As a white woman, I have the privilege of being able to have these frank conversations with other white people, to figure out what we need to do to end racism. I always remind myself that every person I encounter has a complex, lived experience which contains all they hold as true and dear, no matter their skin color.  A great deal of things inform their perspective, including joy, love, pain, trauma, heartache, anger, and frustration etc. For me, because I am working to live up to the standards of love and unity set by Baha’u’llah — which means I am always a work in progress — I must work even harder to understand where every person I meet is coming from no matter what. In this regard, the Universal House of Justice, the democratically-elected global governing body of the Baha’i Faith, guided Baha’is in a recent letter to:

… guard against being drawn into the ultimately futile conflict and strife that characterizes so much of the discussion of the affairs of society, or – heaven forbid – allowing interaction of this type to permeate, even fleetingly, the conversations of the community. Yet such vigilance on your part in avoiding discord and in not becoming entangled in society’s controversies should under no circumstances be construed as aloofness from the many pressing concerns of this time. Far from it. You are among the most active and earnest of humanity’s well-wishers. But, whether through deeds or words, the merit of your every contribution to social well-being lies, first, in your resolute commitment to discover that precious point of unity where contrasting perspectives overlap and around which contending peoples can coalesce.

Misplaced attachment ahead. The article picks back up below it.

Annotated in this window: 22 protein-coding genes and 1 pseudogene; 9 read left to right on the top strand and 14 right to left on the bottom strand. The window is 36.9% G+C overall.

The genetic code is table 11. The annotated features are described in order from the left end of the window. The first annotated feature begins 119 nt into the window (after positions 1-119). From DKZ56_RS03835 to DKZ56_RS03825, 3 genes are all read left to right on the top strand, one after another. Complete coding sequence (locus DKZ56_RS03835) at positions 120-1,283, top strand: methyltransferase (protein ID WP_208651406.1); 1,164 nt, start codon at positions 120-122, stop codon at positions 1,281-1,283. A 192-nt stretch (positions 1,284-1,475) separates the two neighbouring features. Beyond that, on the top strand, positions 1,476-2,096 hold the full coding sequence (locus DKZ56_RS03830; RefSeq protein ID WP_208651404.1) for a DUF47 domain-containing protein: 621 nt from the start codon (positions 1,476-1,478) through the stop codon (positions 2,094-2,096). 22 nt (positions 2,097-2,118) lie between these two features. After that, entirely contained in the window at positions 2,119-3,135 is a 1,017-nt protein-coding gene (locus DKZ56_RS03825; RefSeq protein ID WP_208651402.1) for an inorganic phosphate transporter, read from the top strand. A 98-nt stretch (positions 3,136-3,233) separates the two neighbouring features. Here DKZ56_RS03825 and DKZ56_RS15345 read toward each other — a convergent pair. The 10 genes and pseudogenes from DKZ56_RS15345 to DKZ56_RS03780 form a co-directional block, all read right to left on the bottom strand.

In the interests of establishing justice, I have to remember that love and discovering precious points of unity are the best mechanisms to break through the divisiveness that continues to build and surround us, especially around race. It is also important to emphasize this approach is made with justice in mind, not at its expense. My individual actions in working to create unity, understanding, and consultation are directly connected to our society’s institutions tasked with ensuring justice for all.  

The main point of this idea is that to move away from instantly judging a person with little discernment or effort to go deeper with them, I must work to practice higher levels of consciousness and find out what is really going on with them.  Could it be upbringing? Is there fear? Do they simply believe what friends and family have said? Do they really believe what they are saying to be true? It is up to me to spend a little more time and expend effort and patience to care for them and listen to what might really be going on beneath the surface.     

I try to act in accordance with Baha’u’llah’s instruction:

The children of men are all brothers, and the prerequisites of brotherhood are manifold. Among them is that one should wish for one’s brother that which one wisheth for oneself. Therefore, it behoveth him who is the recipient of an inward or outward gift or who partaketh of the bread of heaven to inform and invite his friends with the utmost love and kindness. If they respond favourably, his object is attained; otherwise he should leave them to themselves without contending with them or uttering a word that would cause the least sadness. This is the undoubted truth, and aught else is unworthy and unbecoming.

If I am going to be a Baha’i, not just in name but in action, I must care for every person and love them with no strings attached. I must continuously be concerned about their well-being, just as I am with my children, husband, and best friends.